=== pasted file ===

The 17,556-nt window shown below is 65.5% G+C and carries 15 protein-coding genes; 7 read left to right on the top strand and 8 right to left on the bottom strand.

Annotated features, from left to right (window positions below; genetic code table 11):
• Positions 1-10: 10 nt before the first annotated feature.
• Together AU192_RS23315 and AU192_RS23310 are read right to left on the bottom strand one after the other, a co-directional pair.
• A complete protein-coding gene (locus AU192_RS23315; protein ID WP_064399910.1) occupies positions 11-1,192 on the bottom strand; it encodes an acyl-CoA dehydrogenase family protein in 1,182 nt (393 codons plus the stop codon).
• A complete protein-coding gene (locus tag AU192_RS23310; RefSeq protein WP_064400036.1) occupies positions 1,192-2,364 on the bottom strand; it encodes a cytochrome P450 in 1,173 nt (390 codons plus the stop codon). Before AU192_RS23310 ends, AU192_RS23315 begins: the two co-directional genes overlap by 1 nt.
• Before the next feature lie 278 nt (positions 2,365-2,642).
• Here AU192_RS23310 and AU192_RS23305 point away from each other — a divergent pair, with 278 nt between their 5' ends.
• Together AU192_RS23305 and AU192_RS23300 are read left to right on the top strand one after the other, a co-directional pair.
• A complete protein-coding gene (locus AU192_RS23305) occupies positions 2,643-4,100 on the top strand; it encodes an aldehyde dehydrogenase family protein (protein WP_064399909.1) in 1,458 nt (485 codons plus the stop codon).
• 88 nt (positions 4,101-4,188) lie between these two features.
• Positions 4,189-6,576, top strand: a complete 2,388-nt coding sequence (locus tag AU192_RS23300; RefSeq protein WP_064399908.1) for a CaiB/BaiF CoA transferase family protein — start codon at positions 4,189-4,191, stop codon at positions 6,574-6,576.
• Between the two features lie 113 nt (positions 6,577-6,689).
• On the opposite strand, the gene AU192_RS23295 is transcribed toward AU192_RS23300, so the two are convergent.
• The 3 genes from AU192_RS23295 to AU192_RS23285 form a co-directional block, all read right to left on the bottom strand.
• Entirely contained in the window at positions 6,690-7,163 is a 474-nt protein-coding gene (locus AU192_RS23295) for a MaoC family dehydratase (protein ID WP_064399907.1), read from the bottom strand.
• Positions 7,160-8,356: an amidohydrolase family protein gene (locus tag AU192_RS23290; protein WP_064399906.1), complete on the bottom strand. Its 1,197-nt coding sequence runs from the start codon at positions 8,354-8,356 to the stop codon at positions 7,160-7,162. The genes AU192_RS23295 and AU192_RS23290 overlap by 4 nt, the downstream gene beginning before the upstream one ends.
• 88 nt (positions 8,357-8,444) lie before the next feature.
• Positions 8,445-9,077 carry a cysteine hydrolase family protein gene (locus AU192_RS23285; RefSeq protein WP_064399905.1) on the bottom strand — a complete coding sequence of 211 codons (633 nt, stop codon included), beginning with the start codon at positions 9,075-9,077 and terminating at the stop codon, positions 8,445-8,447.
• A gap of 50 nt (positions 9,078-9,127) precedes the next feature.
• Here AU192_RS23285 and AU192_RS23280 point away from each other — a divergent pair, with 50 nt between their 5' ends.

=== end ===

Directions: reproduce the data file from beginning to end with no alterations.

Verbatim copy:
The 17,556-nt window shown below is 65.5% G+C and carries 15 protein-coding genes; 7 read left to right on the top strand and 8 right to left on the bottom strand.

Annotated features, from left to right (window positions below; genetic code table 11):
• Positions 1-10: 10 nt before the first annotated feature.
• Together AU192_RS23315 and AU192_RS23310 are read right to left on the bottom strand one after the other, a co-directional pair.
• A complete protein-coding gene (locus AU192_RS23315; protein ID WP_064399910.1) occupies positions 11-1,192 on the bottom strand; it encodes an acyl-CoA dehydrogenase family protein in 1,182 nt (393 codons plus the stop codon).
• A complete protein-coding gene (locus tag AU192_RS23310; RefSeq protein WP_064400036.1) occupies positions 1,192-2,364 on the bottom strand; it encodes a cytochrome P450 in 1,173 nt (390 codons plus the stop codon). Before AU192_RS23310 ends, AU192_RS23315 begins: the two co-directional genes overlap by 1 nt.
• Before the next feature lie 278 nt (positions 2,365-2,642).
• Here AU192_RS23310 and AU192_RS23305 point away from each other — a divergent pair, with 278 nt between their 5' ends.
• Together AU192_RS23305 and AU192_RS23300 are read left to right on the top strand one after the other, a co-directional pair.
• A complete protein-coding gene (locus AU192_RS23305) occupies positions 2,643-4,100 on the top strand; it encodes an aldehyde dehydrogenase family protein (protein WP_064399909.1) in 1,458 nt (485 codons plus the stop codon).
• 88 nt (positions 4,101-4,188) lie between these two features.
• Positions 4,189-6,576, top strand: a complete 2,388-nt coding sequence (locus tag AU192_RS23300; RefSeq protein WP_064399908.1) for a CaiB/BaiF CoA transferase family protein — start codon at positions 4,189-4,191, stop codon at positions 6,574-6,576.
• Between the two features lie 113 nt (positions 6,577-6,689).
• On the opposite strand, the gene AU192_RS23295 is transcribed toward AU192_RS23300, so the two are convergent.
• The 3 genes from AU192_RS23295 to AU192_RS23285 form a co-directional block, all read right to left on the bottom strand.
• Entirely contained in the window at positions 6,690-7,163 is a 474-nt protein-coding gene (locus AU192_RS23295) for a MaoC family dehydratase (protein ID WP_064399907.1), read from the bottom strand.
• Positions 7,160-8,356: an amidohydrolase family protein gene (locus tag AU192_RS23290; protein WP_064399906.1), complete on the bottom strand. Its 1,197-nt coding sequence runs from the start codon at positions 8,354-8,356 to the stop codon at positions 7,160-7,162. The genes AU192_RS23295 and AU192_RS23290 overlap by 4 nt, the downstream gene beginning before the upstream one ends.
• 88 nt (positions 8,357-8,444) lie before the next feature.
• Positions 8,445-9,077 carry a cysteine hydrolase family protein gene (locus AU192_RS23285; RefSeq protein WP_064399905.1) on the bottom strand — a complete coding sequence of 211 codons (633 nt, stop codon included), beginning with the start codon at positions 9,075-9,077 and terminating at the stop codon, positions 8,445-8,447.
• A gap of 50 nt (positions 9,078-9,127) precedes the next feature.
• Here AU192_RS23285 and AU192_RS23280 point away from each other — a divergent pair, with 50 nt between their 5' ends.